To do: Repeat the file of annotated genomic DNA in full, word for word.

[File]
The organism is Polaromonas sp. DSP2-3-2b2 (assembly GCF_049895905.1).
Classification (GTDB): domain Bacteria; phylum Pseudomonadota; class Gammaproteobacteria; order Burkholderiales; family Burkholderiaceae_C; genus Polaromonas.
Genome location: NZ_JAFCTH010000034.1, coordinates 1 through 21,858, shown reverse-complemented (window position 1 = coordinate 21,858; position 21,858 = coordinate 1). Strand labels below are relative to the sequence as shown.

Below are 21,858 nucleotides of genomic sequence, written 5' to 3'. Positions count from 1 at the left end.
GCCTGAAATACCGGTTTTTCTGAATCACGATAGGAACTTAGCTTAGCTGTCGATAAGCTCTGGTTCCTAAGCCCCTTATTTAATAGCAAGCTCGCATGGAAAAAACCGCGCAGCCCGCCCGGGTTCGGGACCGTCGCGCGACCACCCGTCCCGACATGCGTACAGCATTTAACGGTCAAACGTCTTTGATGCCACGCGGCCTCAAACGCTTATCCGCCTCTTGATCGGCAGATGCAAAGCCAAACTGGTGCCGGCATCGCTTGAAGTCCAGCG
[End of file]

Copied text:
The organism is Polaromonas sp. DSP2-3-2b2 (assembly GCF_049895905.1).
Classification (GTDB): domain Bacteria; phylum Pseudomonadota; class Gammaproteobacteria; order Burkholderiales; family Burkholderiaceae_C; genus Polaromonas.
Genome location: NZ_JAFCTH010000034.1, coordinates 1 through 21,858, shown reverse-complemented (window position 1 = coordinate 21,858; position 21,858 = coordinate 1). Strand labels below are relative to the sequence as shown.

Below are 21,858 nucleotides of genomic sequence, written 5' to 3'. Positions count from 1 at the left end.
GCCTGAAATACCGGTTTTTCTGAATCACGATAGGAACTTAGCTTAGCTGTCGATAAGCTCTGGTTCCTAAGCCCCTTATTTAATAGCAAGCTCGCATGGAAAAAACCGCGCAGCCCGCCCGGGTTCGGGACCGTCGCGCGACCACCCGTCCCGACATGCGTACAGCATTTAACGGTCAAACGTCTTTGATGCCACGCGGCCTCAAACGCTTATCCGCCTCTTGATCGGCAGATGCAAAGCCAAACTGGTGCCGGCATCGCTTGAAGTCCAGCG